Once more I say that I have no clear idea of our object on that night. Certainly, it had much to do with something in the book which Warren carried with him—that ancient book in undecipherable characters which had come to him from India a month before—but I swear I do not know what it was that we expected to find. Your witness says he saw us at half past eleven on the Gainesville pike, headed for Big Cypress Swamp. This is probably true, but I have no distinct memory of it. The picture seared into my soul is of one scene only, and the hour must have been long after midnight; for a waning crescent moon was high in the vaporous heavens.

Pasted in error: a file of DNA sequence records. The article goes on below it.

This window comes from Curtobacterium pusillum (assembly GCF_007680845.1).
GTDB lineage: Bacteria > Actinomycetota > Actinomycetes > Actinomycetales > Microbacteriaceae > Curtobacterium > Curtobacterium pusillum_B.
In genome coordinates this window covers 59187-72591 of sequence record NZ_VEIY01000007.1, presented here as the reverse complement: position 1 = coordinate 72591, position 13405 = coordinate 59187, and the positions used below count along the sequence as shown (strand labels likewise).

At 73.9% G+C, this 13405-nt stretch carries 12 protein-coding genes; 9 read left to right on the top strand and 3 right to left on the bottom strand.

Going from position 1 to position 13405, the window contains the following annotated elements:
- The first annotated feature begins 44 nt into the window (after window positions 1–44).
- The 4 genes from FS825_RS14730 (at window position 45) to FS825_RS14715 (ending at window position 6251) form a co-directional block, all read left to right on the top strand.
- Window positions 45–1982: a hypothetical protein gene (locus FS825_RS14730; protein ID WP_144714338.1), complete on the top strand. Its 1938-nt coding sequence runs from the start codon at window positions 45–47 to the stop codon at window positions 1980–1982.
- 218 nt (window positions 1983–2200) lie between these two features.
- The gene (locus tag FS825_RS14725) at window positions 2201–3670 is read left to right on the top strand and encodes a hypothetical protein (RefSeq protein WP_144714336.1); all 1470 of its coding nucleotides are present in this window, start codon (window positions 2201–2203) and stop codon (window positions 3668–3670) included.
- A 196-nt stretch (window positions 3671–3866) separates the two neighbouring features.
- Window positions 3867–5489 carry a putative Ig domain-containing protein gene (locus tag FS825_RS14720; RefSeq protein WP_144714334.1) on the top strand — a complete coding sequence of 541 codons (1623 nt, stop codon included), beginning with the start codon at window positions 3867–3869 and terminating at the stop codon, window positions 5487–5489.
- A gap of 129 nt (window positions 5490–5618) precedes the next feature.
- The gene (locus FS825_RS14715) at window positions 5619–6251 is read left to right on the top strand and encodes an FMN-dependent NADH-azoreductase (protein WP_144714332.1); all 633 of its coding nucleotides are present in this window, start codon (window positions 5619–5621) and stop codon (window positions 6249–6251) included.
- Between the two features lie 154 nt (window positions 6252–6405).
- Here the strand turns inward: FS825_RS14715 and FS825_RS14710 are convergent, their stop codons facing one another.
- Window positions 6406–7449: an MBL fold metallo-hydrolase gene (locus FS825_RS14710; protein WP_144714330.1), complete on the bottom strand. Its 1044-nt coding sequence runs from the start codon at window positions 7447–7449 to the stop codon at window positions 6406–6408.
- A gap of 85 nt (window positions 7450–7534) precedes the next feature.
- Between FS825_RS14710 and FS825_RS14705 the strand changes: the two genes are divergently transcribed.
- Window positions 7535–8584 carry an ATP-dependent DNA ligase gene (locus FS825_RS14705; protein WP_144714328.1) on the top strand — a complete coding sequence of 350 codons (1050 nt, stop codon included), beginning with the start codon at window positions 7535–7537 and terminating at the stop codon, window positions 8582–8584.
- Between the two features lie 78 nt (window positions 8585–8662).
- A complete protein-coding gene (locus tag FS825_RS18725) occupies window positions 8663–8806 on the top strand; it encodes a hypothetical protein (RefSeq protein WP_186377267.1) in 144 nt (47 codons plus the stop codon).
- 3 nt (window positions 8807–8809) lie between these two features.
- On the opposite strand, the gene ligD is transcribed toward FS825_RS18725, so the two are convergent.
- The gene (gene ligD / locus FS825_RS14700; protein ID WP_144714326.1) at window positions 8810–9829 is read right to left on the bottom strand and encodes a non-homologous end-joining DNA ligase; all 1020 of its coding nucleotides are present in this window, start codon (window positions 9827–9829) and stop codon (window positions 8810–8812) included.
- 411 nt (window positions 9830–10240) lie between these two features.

The place was an ancient cemetery; so ancient that I trembled at the manifold signs of immemorial years. It was in a deep, damp hollow, overgrown with rank grass, moss, and curious creeping weeds, and filled with a vague stench which my idle fancy associated absurdly with rotting stone. On every hand were the signs of neglect and decrepitude, and I seemed haunted by the notion that Warren and I were the first living creatures to invade a lethal silence of centuries. Over the valley's rim a wan, waning crescent moon peered through the noisome vapours that seemed to emanate from unheard-of catacombs, and by its feeble, wavering beams I could distinguish a repellent array of antique slabs, urns, cenotaphs, and mausolean facades; all crumbling, moss-grown, and moisture-stained, and partly concealed by the gross luxuriance of the unhealthy vegetation. My first vivid impression of my own presence in this terrible necropolis concerns the act of pausing with Warren before a certain half-obliterated sepulchre, and of throwing down some burdens which we seemed to have been carrying. I now observed that I had with me an electric lantern and two spades, whilst my companion was supplied with a similar lantern and a portable telephone outfit. No word was uttered, for the spot and the task seemed known to us; and without delay we seized our spades and commenced to clear away the grass, weeds, and drifted earth from the flat, archaic mortuary. After uncovering the entire surface, which consisted of three immense granite slabs, we stepped back some distance to survey the charnel scene; and Warren appeared to make some mental calculations. Then he returned to the sepulchre, and using his spade as a lever, sought to pry up the slab lying nearest to a stony ruin which may have been a monument in its day. He did not succeed, and motioned to me to come to his assistance. Finally our combined strength loosened the stone, which we raised and tipped to one side.